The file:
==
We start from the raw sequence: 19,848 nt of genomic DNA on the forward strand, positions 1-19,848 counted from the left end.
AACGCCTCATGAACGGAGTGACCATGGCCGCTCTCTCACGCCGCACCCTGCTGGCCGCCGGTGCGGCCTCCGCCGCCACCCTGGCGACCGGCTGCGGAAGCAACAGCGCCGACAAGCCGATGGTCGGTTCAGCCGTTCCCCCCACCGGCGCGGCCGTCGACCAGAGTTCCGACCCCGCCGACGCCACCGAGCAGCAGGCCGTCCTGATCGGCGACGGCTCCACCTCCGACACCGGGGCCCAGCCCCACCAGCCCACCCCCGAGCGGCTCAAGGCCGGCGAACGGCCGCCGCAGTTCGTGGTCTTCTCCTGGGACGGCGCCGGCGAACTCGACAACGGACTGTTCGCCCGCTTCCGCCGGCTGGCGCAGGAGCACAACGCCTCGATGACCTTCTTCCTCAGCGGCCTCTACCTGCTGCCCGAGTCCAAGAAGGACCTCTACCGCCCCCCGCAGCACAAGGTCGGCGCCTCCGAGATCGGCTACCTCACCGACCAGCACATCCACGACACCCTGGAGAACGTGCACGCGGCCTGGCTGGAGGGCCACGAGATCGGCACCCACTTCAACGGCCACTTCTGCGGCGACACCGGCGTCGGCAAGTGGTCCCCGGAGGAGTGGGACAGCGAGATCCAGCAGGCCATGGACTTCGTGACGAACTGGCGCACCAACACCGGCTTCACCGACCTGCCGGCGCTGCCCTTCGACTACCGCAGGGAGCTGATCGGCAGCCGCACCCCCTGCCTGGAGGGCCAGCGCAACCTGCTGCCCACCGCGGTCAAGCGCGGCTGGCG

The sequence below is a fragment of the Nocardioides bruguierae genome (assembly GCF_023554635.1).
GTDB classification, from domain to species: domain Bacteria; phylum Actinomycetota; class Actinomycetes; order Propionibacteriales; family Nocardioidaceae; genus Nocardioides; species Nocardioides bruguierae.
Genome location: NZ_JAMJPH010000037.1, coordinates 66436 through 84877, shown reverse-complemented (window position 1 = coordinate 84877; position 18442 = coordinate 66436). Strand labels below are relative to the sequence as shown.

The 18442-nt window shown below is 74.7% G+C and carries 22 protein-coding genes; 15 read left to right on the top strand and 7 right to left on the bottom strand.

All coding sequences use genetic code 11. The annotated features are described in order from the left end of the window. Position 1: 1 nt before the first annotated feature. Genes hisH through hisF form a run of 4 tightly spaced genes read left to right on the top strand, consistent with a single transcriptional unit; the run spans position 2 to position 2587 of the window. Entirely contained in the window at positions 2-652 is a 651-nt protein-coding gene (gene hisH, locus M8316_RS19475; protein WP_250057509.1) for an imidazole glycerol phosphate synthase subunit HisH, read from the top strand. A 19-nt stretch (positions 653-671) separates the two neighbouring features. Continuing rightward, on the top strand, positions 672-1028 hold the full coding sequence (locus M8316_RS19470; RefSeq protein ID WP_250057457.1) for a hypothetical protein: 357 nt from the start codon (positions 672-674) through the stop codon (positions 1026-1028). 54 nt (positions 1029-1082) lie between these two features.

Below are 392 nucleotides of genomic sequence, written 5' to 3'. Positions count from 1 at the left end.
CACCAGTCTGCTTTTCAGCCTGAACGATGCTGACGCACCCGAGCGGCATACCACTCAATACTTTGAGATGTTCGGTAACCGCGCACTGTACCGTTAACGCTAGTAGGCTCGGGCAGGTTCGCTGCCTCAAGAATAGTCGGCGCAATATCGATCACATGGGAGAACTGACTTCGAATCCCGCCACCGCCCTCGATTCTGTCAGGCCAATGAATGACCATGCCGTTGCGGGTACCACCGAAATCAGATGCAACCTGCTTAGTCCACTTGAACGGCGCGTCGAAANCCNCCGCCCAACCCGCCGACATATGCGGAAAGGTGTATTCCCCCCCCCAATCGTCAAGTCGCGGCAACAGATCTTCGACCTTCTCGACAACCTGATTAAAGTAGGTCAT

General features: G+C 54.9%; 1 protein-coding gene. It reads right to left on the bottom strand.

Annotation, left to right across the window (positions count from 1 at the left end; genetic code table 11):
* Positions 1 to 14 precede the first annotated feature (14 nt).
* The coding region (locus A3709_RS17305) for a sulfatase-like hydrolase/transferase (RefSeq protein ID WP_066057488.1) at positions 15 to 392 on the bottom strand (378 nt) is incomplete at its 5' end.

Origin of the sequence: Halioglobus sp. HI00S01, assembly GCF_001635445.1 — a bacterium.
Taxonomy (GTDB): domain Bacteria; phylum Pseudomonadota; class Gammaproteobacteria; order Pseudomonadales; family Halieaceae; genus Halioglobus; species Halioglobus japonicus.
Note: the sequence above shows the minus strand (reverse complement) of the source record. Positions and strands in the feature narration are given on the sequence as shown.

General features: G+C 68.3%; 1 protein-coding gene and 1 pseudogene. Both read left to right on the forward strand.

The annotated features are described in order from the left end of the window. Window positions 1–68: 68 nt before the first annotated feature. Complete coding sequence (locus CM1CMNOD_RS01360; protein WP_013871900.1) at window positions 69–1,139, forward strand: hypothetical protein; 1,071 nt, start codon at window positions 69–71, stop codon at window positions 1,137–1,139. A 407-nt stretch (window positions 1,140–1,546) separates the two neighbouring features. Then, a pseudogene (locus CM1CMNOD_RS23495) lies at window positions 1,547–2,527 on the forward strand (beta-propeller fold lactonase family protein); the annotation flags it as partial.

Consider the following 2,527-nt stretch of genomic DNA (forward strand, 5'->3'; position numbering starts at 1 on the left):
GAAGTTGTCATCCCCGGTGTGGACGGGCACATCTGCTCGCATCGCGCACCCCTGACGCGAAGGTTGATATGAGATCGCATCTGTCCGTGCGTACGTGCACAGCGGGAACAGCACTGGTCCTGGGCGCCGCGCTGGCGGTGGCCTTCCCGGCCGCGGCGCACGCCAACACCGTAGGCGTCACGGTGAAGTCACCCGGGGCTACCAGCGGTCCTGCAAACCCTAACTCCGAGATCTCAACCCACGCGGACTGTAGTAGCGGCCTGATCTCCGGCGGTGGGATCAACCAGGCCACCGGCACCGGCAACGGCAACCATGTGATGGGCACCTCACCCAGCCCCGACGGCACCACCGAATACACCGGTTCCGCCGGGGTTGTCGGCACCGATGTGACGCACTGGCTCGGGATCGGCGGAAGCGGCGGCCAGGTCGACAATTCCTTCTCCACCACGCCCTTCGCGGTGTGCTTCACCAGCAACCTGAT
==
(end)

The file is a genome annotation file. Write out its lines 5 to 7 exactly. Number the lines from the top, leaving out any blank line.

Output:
Genome location: NZ_JAMJPH010000037.1, coordinates 66436 through 84877, shown reverse-complemented (window position 1 = coordinate 84877; position 18442 = coordinate 66436). Strand labels below are relative to the sequence as shown.

The 18442-nt window shown below is 74.7% G+C and carries 22 protein-coding genes; 15 read left to right on the top strand and 7 right to left on the bottom strand.

All coding sequences use genetic code 11. The annotated features are described in order from the left end of the window. Position 1: 1 nt before the first annotated feature. Genes hisH through hisF form a run of 4 tightly spaced genes read left to right on the top strand, consistent with a single transcriptional unit; the run spans position 2 to position 2587 of the window. Entirely contained in the window at positions 2-652 is a 651-nt protein-coding gene (gene hisH, locus M8316_RS19475; protein WP_250057509.1) for an imidazole glycerol phosphate synthase subunit HisH, read from the top strand. A 19-nt stretch (positions 653-671) separates the two neighbouring features. Continuing rightward, on the top strand, positions 672-1028 hold the full coding sequence (locus M8316_RS19470; RefSeq protein ID WP_250057457.1) for a hypothetical protein: 357 nt from the start codon (positions 672-674) through the stop codon (positions 1026-1028). 54 nt (positions 1029-1082) lie between these two features.